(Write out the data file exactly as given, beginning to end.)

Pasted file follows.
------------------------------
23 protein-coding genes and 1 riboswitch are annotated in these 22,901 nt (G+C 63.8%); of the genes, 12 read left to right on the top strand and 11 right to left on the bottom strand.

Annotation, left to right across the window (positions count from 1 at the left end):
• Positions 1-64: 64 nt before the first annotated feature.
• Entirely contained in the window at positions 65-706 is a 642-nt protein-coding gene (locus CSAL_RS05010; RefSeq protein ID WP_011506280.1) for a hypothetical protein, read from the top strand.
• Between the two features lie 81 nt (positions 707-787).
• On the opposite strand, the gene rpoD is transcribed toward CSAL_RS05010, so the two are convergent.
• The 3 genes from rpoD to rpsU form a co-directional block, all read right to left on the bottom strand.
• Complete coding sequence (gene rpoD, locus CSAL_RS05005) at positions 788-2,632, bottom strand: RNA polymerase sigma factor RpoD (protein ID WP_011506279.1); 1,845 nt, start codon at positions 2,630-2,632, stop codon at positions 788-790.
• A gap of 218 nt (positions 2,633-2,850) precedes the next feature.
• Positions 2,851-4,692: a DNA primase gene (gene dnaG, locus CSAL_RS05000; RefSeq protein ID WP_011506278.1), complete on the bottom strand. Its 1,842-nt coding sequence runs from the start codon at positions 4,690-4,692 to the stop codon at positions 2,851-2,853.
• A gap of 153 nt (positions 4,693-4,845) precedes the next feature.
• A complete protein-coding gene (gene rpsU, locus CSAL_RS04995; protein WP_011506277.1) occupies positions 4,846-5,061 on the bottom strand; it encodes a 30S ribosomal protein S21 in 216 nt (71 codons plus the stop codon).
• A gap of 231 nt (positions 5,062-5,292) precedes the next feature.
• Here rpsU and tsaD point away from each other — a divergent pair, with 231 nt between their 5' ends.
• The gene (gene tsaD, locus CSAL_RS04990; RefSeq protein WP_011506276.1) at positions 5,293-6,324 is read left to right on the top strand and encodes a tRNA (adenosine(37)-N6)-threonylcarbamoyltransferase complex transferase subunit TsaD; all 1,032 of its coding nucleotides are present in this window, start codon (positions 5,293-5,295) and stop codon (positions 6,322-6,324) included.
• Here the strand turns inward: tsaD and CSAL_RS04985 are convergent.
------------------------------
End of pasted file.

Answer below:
23 protein-coding genes and 1 riboswitch are annotated in these 22,901 nt (G+C 63.8%); of the genes, 12 read left to right on the top strand and 11 right to left on the bottom strand.

Annotation, left to right across the window (positions count from 1 at the left end):
• Positions 1-64: 64 nt before the first annotated feature.
• Entirely contained in the window at positions 65-706 is a 642-nt protein-coding gene (locus CSAL_RS05010; RefSeq protein ID WP_011506280.1) for a hypothetical protein, read from the top strand.
• Between the two features lie 81 nt (positions 707-787).
• On the opposite strand, the gene rpoD is transcribed toward CSAL_RS05010, so the two are convergent.
• The 3 genes from rpoD to rpsU form a co-directional block, all read right to left on the bottom strand.
• Complete coding sequence (gene rpoD, locus CSAL_RS05005) at positions 788-2,632, bottom strand: RNA polymerase sigma factor RpoD (protein ID WP_011506279.1); 1,845 nt, start codon at positions 2,630-2,632, stop codon at positions 788-790.
• A gap of 218 nt (positions 2,633-2,850) precedes the next feature.
• Positions 2,851-4,692: a DNA primase gene (gene dnaG, locus CSAL_RS05000; RefSeq protein ID WP_011506278.1), complete on the bottom strand. Its 1,842-nt coding sequence runs from the start codon at positions 4,690-4,692 to the stop codon at positions 2,851-2,853.
• A gap of 153 nt (positions 4,693-4,845) precedes the next feature.
• A complete protein-coding gene (gene rpsU, locus CSAL_RS04995; protein WP_011506277.1) occupies positions 4,846-5,061 on the bottom strand; it encodes a 30S ribosomal protein S21 in 216 nt (71 codons plus the stop codon).
• A gap of 231 nt (positions 5,062-5,292) precedes the next feature.
• Here rpsU and tsaD point away from each other — a divergent pair, with 231 nt between their 5' ends.
• The gene (gene tsaD, locus CSAL_RS04990; RefSeq protein WP_011506276.1) at positions 5,293-6,324 is read left to right on the top strand and encodes a tRNA (adenosine(37)-N6)-threonylcarbamoyltransferase complex transferase subunit TsaD; all 1,032 of its coding nucleotides are present in this window, start codon (positions 5,293-5,295) and stop codon (positions 6,322-6,324) included.
• Here the strand turns inward: tsaD and CSAL_RS04985 are convergent.